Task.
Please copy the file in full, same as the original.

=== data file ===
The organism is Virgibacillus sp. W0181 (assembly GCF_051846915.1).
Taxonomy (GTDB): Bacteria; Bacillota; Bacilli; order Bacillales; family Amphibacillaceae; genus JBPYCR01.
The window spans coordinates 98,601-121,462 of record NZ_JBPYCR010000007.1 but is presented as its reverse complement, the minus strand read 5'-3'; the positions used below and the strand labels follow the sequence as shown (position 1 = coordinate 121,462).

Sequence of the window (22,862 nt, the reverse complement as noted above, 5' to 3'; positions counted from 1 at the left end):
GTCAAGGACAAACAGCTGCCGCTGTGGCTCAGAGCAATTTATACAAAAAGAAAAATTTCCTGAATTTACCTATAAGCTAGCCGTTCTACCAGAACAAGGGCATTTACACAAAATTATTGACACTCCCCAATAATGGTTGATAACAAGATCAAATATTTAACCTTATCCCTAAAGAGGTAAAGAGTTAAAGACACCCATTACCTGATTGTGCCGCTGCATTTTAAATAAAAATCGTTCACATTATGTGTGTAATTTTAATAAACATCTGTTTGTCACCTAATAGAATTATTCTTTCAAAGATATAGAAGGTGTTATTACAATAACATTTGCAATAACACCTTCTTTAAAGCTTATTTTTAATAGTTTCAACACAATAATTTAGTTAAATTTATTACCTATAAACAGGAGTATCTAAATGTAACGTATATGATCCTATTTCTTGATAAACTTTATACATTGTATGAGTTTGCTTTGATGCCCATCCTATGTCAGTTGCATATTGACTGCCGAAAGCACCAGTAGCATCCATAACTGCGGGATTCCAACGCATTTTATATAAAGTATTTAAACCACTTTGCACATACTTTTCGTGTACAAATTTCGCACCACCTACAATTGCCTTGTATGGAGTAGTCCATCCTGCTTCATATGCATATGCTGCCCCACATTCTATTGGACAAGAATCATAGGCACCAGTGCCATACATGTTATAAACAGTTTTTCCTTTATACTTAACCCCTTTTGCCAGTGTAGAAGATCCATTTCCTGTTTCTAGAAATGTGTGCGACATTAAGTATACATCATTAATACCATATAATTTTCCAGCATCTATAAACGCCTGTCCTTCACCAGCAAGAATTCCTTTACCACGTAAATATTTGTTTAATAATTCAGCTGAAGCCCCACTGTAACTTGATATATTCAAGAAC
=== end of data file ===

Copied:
The organism is Virgibacillus sp. W0181 (assembly GCF_051846915.1).
Taxonomy (GTDB): Bacteria; Bacillota; Bacilli; order Bacillales; family Amphibacillaceae; genus JBPYCR01.
The window spans coordinates 98,601-121,462 of record NZ_JBPYCR010000007.1 but is presented as its reverse complement, the minus strand read 5'-3'; the positions used below and the strand labels follow the sequence as shown (position 1 = coordinate 121,462).

Sequence of the window (22,862 nt, the reverse complement as noted above, 5' to 3'; positions counted from 1 at the left end):
GTCAAGGACAAACAGCTGCCGCTGTGGCTCAGAGCAATTTATACAAAAAGAAAAATTTCCTGAATTTACCTATAAGCTAGCCGTTCTACCAGAACAAGGGCATTTACACAAAATTATTGACACTCCCCAATAATGGTTGATAACAAGATCAAATATTTAACCTTATCCCTAAAGAGGTAAAGAGTTAAAGACACCCATTACCTGATTGTGCCGCTGCATTTTAAATAAAAATCGTTCACATTATGTGTGTAATTTTAATAAACATCTGTTTGTCACCTAATAGAATTATTCTTTCAAAGATATAGAAGGTGTTATTACAATAACATTTGCAATAACACCTTCTTTAAAGCTTATTTTTAATAGTTTCAACACAATAATTTAGTTAAATTTATTACCTATAAACAGGAGTATCTAAATGTAACGTATATGATCCTATTTCTTGATAAACTTTATACATTGTATGAGTTTGCTTTGATGCCCATCCTATGTCAGTTGCATATTGACTGCCGAAAGCACCAGTAGCATCCATAACTGCGGGATTCCAACGCATTTTATATAAAGTATTTAAACCACTTTGCACATACTTTTCGTGTACAAATTTCGCACCACCTACAATTGCCTTGTATGGAGTAGTCCATCCTGCTTCATATGCATATGCTGCCCCACATTCTATTGGACAAGAATCATAGGCACCAGTGCCATACATGTTATAAACAGTTTTTCCTTTATACTTAACCCCTTTTGCCAGTGTAGAAGATCCATTTCCTGTTTCTAGAAATGTGTGCGACATTAAGTATACATCATTAATACCATATAATTTTCCAGCATCTATAAACGCCTGTCCTTCACCAGCAAGAATTCCTTTACCACGTAAATATTTGTTTAATAATTCAGCTGAAGCCCCACTGTAACTTGATATATTCAAGAAC